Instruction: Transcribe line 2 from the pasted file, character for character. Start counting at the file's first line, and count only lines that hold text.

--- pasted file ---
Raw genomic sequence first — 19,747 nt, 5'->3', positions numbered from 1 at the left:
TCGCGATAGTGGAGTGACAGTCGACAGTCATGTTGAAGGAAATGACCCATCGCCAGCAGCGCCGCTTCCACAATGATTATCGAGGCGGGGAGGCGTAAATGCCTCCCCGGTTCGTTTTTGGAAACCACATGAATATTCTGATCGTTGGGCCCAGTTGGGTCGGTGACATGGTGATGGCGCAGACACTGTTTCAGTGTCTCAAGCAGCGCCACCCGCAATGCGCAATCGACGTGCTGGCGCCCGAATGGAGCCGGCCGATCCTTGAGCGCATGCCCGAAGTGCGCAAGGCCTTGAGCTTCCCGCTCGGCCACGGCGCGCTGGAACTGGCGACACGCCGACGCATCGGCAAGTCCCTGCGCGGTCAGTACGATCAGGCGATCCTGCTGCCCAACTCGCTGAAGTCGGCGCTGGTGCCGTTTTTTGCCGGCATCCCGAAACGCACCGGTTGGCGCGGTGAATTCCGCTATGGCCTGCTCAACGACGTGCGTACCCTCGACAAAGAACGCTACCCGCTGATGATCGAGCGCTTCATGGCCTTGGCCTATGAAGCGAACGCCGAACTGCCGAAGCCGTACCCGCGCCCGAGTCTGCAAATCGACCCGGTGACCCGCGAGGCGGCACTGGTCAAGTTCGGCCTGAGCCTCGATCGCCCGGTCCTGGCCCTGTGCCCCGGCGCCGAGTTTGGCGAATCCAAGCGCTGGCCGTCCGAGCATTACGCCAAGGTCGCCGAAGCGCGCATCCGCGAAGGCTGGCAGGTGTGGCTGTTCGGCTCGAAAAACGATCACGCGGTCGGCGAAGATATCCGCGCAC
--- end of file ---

TCGCGATAGTGGAGTGACAGTCGACAGTCATGTTGAAGGAAATGACCCATCGCCAGCAGCGCCGCTTCCACAATGATTATCGAGGCGGGGAGGCGTAAATGCCTCCCCGGTTCGTTTTTGGAAACCACATGAATATTCTGATCGTTGGGCCCAGTTGGGTCGGTGACATGGTGATGGCGCAGACACTGTTTCAGTGTCTCAAGCAGCGCCACCCGCAATGCGCAATCGACGTGCTGGCGCCCGAATGGAGCCGGCCGATCCTTGAGCGCATGCCCGAAGTGCGCAAGGCCTTGAGCTTCCCGCTCGGCCACGGCGCGCTGGAACTGGCGACACGCCGACGCATCGGCAAGTCCCTGCGCGGTCAGTACGATCAGGCGATCCTGCTGCCCAACTCGCTGAAGTCGGCGCTGGTGCCGTTTTTTGCCGGCATCCCGAAACGCACCGGTTGGCGCGGTGAATTCCGCTATGGCCTGCTCAACGACGTGCGTACCCTCGACAAAGAACGCTACCCGCTGATGATCGAGCGCTTCATGGCCTTGGCCTATGAAGCGAACGCCGAACTGCCGAAGCCGTACCCGCGCCCGAGTCTGCAAATCGACCCGGTGACCCGCGAGGCGGCACTGGTCAAGTTCGGCCTGAGCCTCGATCGCCCGGTCCTGGCCCTGTGCCCCGGCGCCGAGTTTGGCGAATCCAAGCGCTGGCCGTCCGAGCATTACGCCAAGGTCGCCGAAGCGCGCATCCGCGAAGGCTGGCAGGTGTGGCTGTTCGGCTCGAAAAACGATCACGCGGTCGGCGAAGATATCCGCGCAC